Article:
Being an environmentalist is not just about stopping stuff. Which is why the Greens are wrong about one aspect of the recently announced proposals for RMA reform if this RNZ story is correct.
Eugenie Sage is quoted saying that adding urban development alongside values such as natural character and the protection of fauna and flora would “mean the environment gets traded away for economic gain”.
Wrong. In our cities it is not a matter of trading off the environment against economic gain. Building great urban environments is the best way to get prosperous cities.
The development of our cities, and the building of great urban environments has been sadly neglected under the Resource Management Act. The Act’s architects designed it to protect our coast and our rivers but they didn’t give much thought to the built environment. Of the seven matters of national importance in the Act only one has a direct bearing on cities and that is the protection of historic heritage.
By focusing on (often adverse) effects of development, it loses sight of the big picture and the public good. For instance, a neighbour of a planned block of flats gets the right to object to the loss of a view or sunlight, but the Act doesn’t properly take into account the public good benefits of affordable housing enjoyed by future residents, nor the importance of urban intensification.
Our cities need more developments, not fewer. Better developments, fewer mediocre ones. And sadly the RMA doesn’t do much to incentivise good urban design, or promote central government policy priorities like affordable housing. (Imagine for a moment that affordable housing was a central government policy priority.)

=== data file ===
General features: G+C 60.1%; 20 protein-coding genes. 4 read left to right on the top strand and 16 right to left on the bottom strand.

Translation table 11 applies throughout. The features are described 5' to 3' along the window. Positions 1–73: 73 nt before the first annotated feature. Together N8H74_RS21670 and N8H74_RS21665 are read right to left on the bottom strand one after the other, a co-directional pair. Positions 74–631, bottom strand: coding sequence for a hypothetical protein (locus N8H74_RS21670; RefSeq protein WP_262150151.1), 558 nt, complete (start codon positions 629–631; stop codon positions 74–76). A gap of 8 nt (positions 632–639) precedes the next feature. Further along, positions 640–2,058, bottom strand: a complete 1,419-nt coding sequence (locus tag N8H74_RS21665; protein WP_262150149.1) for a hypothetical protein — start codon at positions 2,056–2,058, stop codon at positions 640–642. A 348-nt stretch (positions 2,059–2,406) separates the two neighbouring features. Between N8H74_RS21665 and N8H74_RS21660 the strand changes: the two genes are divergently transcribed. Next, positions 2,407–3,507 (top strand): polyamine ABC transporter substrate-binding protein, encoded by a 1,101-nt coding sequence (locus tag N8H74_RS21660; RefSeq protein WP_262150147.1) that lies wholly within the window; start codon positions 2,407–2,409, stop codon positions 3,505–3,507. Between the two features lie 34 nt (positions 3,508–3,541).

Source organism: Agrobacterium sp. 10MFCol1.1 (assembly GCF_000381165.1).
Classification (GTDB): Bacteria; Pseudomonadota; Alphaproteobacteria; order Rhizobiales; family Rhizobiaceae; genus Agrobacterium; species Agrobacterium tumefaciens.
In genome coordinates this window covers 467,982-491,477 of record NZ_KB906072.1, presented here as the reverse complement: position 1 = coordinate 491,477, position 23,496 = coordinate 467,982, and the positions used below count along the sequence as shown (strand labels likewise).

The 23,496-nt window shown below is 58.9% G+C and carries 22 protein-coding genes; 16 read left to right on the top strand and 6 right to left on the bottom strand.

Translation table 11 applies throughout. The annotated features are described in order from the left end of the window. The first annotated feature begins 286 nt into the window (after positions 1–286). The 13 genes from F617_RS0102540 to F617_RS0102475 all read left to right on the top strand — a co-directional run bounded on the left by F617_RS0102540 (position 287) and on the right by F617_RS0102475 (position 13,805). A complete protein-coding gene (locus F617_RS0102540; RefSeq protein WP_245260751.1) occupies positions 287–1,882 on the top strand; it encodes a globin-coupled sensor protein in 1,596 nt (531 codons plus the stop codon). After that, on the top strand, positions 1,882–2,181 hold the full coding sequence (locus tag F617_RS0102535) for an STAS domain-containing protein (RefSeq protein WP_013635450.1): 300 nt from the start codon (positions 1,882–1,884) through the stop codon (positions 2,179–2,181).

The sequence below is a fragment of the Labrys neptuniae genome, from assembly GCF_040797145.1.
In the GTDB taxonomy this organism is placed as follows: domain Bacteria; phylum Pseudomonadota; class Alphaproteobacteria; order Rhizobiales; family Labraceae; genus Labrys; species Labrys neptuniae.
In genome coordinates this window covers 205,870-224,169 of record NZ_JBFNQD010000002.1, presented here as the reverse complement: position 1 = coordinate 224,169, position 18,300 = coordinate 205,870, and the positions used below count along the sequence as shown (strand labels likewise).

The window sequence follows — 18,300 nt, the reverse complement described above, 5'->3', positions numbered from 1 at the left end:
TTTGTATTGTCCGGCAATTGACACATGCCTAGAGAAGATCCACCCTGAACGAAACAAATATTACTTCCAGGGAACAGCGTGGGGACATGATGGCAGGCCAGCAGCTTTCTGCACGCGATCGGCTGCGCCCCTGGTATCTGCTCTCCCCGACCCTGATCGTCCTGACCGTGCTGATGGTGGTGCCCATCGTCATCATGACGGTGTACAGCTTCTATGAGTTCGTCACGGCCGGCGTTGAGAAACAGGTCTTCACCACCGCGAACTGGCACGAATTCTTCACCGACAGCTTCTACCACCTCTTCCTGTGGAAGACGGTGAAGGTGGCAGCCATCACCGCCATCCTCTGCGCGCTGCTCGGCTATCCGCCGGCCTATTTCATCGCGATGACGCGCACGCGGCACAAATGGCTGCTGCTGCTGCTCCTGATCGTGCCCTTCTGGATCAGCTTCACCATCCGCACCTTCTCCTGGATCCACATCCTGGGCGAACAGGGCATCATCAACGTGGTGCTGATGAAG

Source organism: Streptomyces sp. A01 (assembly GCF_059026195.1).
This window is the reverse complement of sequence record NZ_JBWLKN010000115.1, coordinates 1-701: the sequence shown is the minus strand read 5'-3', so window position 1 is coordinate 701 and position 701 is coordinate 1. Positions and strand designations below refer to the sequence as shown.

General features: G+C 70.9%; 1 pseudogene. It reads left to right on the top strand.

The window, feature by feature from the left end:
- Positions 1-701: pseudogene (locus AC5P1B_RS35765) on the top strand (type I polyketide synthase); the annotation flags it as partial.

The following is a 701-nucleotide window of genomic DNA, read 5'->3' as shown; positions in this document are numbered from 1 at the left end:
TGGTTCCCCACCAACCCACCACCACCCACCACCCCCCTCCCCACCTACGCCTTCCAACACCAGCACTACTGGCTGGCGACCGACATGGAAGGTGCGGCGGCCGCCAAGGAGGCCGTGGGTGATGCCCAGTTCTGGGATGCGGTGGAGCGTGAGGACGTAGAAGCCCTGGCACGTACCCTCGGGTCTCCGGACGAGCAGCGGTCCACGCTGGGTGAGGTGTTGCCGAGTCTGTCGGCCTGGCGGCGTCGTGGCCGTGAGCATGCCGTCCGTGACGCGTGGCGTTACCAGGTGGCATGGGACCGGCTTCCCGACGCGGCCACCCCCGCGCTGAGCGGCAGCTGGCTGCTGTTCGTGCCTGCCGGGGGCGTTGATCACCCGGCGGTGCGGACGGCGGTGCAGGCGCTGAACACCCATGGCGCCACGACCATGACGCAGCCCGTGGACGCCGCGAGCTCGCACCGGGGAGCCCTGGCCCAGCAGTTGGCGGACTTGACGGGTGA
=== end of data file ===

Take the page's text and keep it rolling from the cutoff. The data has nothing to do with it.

There are things in the advisory group’s recommendations that are worth opposing. Grant has set out Labour’s concerns about the weakening of environmental protection. But raising the status of urban development in the RMA is not one of them.
In fact the advisory group’s proposal is too timid. National doesn’t seem to have made any progress on the recommendations of the Technical Advisory Group that reported two years ago on urban issues and the RMA. Some of its recommendations were pretty useful. For a start, a National Policy Statement on the Built Environment would be a help.
Our cities need the sparkle of Wellington’s waterfront and the bold engineering of Auckland’s City Rail Link. They need ambitious, high quality developments that deliver thousands of affordable homes, jobs and public transport. There is a big reform agenda waiting to be developed on urban development. Making the RMA more relevant and helpful to our cities is a good place to start.